Make Pregnancy Expensive Again: A Woman’s Guide to the New Health Bill

Insurers won't always be required to cover maternity care if the American Health Care Act becomes law.
Photographer: Getty Images

Prior to the passage of the Affordable Care Act in 2010, women who sought to purchase health insurance regularly confronted some harsh market conditions. Insurance companies in the era before Obamacare often wouldn't underwrite pregnant women or would issue policies that excluded care during pregnancy. Having delivered a child via cesarean section, as more than 1 million women do every year in the U.S., also pushed women into a higher-cost category, or disqualified them altogether. Post-partum depression was considered a pre-existing condition. So was infertility, a history of abnormal pap smears, and in certain states, even sexual assault or domestic violence.

By guaranteeing maternity care and making coverage available for people with pre-existing conditions, Obamacare largely did away with the markup on women's health insurance. Critics groused that this shifted the burden unfairly to men and women who didn't plan to have children; in March, for instance, Illinois Representative John Shimkus, a Republican, said one of his primary objections to Obamacare was "men having to purchase prenatal care."

This could all change if the American Health Care Act passed by the House of Representatives on Thursday becomes law. The legislation gives states the freedom to make their own rules for insurers in a way that would restore their ability to raise prices for women who expect maternity coverage, or deny such coverage altogether. 

The U.S. Senate has yet to take up the bill, and recent reports suggest senators might abandon the House legislation and start from scratch. But it's still necessary to understand the potential consequences of the legislation passed by the House. Alina Salganicoff, director of women’s health policy at the Kaiser Family Foundation, a nonpartisan research foundation, suggests reviewing what states allowed insurers to do prior to 2011. “We can’t predict what the states will do,” she said of uncertainties facing the House bill. “The best we can do is look back at how it used to be and extrapolate from that.”

So let's do that.

Prior to Obamacare, insurance companies could—and did—charge more for pre-existing conditions. There were no requirements for insurers selling policies to individuals to cover what Obamacare would dub "the 10 essential services," which includes maternity care. All employer-provided health plans had been required by a 1978 law to cover maternity care, but this didn't apply to individual policies. A year before the passage of Obamacare, a National Women’s Law Center survey found that only 13 percent of individual insurance plans available to a 30-year-old woman provided any kind of maternity coverage.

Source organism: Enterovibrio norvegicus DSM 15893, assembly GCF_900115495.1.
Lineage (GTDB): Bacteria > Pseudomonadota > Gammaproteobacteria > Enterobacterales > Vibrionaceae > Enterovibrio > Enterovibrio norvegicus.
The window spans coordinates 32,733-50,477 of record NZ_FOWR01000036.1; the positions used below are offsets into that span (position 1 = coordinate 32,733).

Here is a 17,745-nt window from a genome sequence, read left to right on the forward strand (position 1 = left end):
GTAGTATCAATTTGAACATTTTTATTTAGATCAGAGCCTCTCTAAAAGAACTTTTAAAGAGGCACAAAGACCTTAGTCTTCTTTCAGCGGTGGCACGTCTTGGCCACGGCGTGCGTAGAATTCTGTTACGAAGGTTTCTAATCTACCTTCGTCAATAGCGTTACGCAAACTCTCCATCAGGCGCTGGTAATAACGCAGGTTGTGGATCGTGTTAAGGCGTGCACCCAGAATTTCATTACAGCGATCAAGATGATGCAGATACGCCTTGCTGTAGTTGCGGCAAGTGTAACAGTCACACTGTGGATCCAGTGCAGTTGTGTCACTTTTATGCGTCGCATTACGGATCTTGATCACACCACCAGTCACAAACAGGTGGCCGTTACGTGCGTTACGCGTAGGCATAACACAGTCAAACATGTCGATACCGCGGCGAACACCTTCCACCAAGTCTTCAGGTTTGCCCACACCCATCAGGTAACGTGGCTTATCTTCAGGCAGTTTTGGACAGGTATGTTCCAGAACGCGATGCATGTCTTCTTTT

The problem with allowing people to opt-out of maternity coverage is that people who don't plan to get pregnant will opt for cheaper coverage, leaving only the pregnant or soon-to-be-pregnant women in the insurance pool. That's what happened prior to Obamacare, said Lydia Mitts, associate director of affordability initiatives at consumer health-care advocacy group Families USA. "When maternity coverage was electable, it was only purchased by women who were expecting. It was wholly unaffordable for both women and insurance companies," she said. "That's why it was so rare for maternity coverage to be sold in the past."

And that's why, Mitts said, in states that apply for waivers envisioned under the AHCA, maternity coverage is likely to be one of the first essential benefits discarded in plans offered to individuals.

There are alternatives to employer-provided insurance and coverage purchased on the individual market. Many women have health insurance through Medicaid, a program that expanded under Obamacare. Maternity care is covered by Medicaid, and about half the births in the U.S. are paid for by Medicaid, according to an estimate from the George Washington University School of Public Health. 

But the AHCA would limit how much Medicaid will reimburse states, which in turn "will force states to make trade-offs,” said Salganicoff. “There’s no specific determination of what states need to cover. Pregnant women may not be affected by the cap; there are plenty of related services—lactation consultants, parenting classes, breast pumps—that could be scaled back.” 

The AHCA also prevents Medicaid from reimbursing Planned Parenthood for medical services for one year, which in light of the threat to maternity coverage could be a double-whammy for women. Planned Parenthood sees 2.5 million patients every year. Most are women, and almost half are covered by Medicaid. 

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